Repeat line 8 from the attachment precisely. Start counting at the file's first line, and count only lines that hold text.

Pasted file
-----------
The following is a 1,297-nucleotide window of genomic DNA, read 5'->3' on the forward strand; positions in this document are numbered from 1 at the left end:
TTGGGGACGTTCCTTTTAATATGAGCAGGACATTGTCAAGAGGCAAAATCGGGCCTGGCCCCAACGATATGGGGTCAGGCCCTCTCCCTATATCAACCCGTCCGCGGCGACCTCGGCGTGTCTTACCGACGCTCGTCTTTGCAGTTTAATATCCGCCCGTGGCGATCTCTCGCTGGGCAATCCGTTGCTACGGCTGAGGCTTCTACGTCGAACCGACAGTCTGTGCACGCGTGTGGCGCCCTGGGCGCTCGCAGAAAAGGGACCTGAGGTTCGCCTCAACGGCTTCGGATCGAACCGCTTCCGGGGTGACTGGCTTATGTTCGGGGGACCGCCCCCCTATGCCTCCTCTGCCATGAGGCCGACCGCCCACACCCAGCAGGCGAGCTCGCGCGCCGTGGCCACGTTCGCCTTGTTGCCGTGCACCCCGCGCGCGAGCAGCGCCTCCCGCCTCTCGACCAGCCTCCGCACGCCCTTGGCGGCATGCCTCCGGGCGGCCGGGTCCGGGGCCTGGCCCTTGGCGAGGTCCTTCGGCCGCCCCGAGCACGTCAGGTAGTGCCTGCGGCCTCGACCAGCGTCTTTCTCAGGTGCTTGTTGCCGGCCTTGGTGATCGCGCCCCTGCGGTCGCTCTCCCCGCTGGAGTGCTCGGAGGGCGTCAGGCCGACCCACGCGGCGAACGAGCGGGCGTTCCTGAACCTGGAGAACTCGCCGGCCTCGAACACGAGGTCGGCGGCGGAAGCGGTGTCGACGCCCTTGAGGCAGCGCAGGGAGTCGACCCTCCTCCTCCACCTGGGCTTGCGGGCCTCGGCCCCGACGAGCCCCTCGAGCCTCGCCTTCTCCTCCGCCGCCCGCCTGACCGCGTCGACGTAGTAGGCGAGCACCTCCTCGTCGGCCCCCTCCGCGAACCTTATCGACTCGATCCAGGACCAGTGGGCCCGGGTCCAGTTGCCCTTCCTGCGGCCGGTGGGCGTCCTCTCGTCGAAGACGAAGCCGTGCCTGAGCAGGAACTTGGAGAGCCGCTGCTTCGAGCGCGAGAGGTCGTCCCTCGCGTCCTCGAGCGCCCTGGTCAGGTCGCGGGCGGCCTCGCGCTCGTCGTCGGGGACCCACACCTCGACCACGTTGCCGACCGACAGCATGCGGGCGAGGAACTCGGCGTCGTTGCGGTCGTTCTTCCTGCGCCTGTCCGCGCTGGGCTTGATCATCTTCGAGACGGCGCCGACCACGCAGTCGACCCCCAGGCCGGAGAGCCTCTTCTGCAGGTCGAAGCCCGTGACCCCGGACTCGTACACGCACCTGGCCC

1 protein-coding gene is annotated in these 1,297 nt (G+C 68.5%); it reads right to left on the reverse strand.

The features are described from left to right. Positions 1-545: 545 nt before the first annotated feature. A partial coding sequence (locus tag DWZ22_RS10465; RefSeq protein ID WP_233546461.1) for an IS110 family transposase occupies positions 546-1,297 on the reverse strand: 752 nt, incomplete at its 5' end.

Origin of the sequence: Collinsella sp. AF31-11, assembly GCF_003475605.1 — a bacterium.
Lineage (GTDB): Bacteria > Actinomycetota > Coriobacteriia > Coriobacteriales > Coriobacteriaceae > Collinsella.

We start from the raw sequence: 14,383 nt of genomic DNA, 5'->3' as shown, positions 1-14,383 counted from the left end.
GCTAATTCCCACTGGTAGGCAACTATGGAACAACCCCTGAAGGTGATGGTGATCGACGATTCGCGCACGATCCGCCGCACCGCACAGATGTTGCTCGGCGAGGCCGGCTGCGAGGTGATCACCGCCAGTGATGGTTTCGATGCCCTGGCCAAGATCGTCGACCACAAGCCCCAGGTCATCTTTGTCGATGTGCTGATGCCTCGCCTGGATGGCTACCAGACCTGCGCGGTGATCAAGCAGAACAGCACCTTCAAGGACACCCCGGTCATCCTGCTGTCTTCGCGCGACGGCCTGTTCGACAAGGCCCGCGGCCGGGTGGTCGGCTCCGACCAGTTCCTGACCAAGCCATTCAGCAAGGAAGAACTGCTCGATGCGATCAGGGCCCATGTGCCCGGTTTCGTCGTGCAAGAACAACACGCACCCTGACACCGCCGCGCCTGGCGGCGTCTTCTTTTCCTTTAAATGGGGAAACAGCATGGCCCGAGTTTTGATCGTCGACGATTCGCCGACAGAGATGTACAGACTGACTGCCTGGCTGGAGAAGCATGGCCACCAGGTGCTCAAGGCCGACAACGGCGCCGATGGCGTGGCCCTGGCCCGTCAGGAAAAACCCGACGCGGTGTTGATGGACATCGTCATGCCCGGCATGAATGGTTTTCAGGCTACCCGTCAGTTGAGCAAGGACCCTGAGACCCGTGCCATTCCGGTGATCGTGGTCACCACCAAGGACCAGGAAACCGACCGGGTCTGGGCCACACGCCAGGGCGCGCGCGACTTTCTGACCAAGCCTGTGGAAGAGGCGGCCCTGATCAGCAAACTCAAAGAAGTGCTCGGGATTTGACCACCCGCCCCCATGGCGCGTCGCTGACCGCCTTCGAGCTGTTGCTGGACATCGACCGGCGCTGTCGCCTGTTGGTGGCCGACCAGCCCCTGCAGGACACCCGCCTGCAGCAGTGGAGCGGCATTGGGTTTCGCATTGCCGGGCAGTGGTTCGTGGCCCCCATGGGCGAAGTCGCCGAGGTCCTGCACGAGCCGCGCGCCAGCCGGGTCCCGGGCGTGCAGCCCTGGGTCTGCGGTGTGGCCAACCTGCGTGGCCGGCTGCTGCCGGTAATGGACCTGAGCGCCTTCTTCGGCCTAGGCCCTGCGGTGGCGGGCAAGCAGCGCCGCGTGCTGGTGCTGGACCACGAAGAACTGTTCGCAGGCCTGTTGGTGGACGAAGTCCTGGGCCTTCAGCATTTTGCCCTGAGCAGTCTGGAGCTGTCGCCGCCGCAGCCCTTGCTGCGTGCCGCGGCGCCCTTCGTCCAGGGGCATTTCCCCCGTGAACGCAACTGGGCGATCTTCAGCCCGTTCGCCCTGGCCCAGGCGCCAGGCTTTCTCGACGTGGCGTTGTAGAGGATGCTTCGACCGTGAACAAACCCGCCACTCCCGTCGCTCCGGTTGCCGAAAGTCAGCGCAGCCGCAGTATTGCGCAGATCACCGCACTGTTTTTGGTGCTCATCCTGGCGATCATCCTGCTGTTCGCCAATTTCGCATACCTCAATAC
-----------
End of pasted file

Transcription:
GCTAATTCCCACTGGTAGGCAACTATGGAACAACCCCTGAAGGTGATGGTGATCGACGATTCGCGCACGATCCGCCGCACCGCACAGATGTTGCTCGGCGAGGCCGGCTGCGAGGTGATCACCGCCAGTGATGGTTTCGATGCCCTGGCCAAGATCGTCGACCACAAGCCCCAGGTCATCTTTGTCGATGTGCTGATGCCTCGCCTGGATGGCTACCAGACCTGCGCGGTGATCAAGCAGAACAGCACCTTCAAGGACACCCCGGTCATCCTGCTGTCTTCGCGCGACGGCCTGTTCGACAAGGCCCGCGGCCGGGTGGTCGGCTCCGACCAGTTCCTGACCAAGCCATTCAGCAAGGAAGAACTGCTCGATGCGATCAGGGCCCATGTGCCCGGTTTCGTCGTGCAAGAACAACACGCACCCTGACACCGCCGCGCCTGGCGGCGTCTTCTTTTCCTTTAAATGGGGAAACAGCATGGCCCGAGTTTTGATCGTCGACGATTCGCCGACAGAGATGTACAGACTGACTGCCTGGCTGGAGAAGCATGGCCACCAGGTGCTCAAGGCCGACAACGGCGCCGATGGCGTGGCCCTGGCCCGTCAGGAAAAACCCGACGCGGTGTTGATGGACATCGTCATGCCCGGCATGAATGGTTTTCAGGCTACCCGTCAGTTGAGCAAGGACCCTGAGACCCGTGCCATTCCGGTGATCGTGGTCACCACCAAGGACCAGGAAACCGACCGGGTCTGGGCCACACGCCAGGGCGCGCGCGACTTTCTGACCAAGCCTGTGGAAGAGGCGGCCCTGATCAGCAAACTCAAAGAAGTGCTCGGGATTTGACCACCCGCCCCCATGGCGCGTCGCTGACCGCCTTCGAGCTGTTGCTGGACATCGACCGGCGCTGTCGCCTGTTGGTGGCCGACCAGCCCCTGCAGGACACCCGCCTGCAGCAGTGGAGCGGCATTGGGTTTCGCATTGCCGGGCAGTGGTTCGTGGCCCCCATGGGCGAAGTCGCCGAGGTCCTGCACGAGCCGCGCGCCAGCCGGGTCCCGGGCGTGCAGCCCTGGGTCTGCGGTGTGGCCAACCTGCGTGGCCGGCTGCTGCCGGTAATGGACCTGAGCGCCTTCTTCGGCCTAGGCCCTGCGGTGGCGGGCAAGCAGCGCCGCGTGCTGGTGCTGGACCACGAAGAACTGTTCGCAGGCCTGTTGGTGGACGAAGTCCTGGGCCTTCAGCATTTTGCCCTGAGCAGTCTGGAGCTGTCGCCGCCGCAGCCCTTGCTGCGTGCCGCGGCGCCCTTCGTCCAGGGGCATTTCCCCCGTGAACGCAACTGGGCGATCTTCAGCCCGTTCGCCCTGGCCCAGGCGCCAGGCTTTCTCGACGTGGCGTTGTAGAGGATGCTTCGACCGTGAACAAACCCGCCACTCCCGTCGCTCCGGTTGCCGAAAGTCAGCGCAGCCGCAGTATTGCGCAGATCACCGCACTGTTTTTGGTGCTCATCCTGGCGATCATCCTGCTGTTCGCCAATTTCGCATACCTCAATAC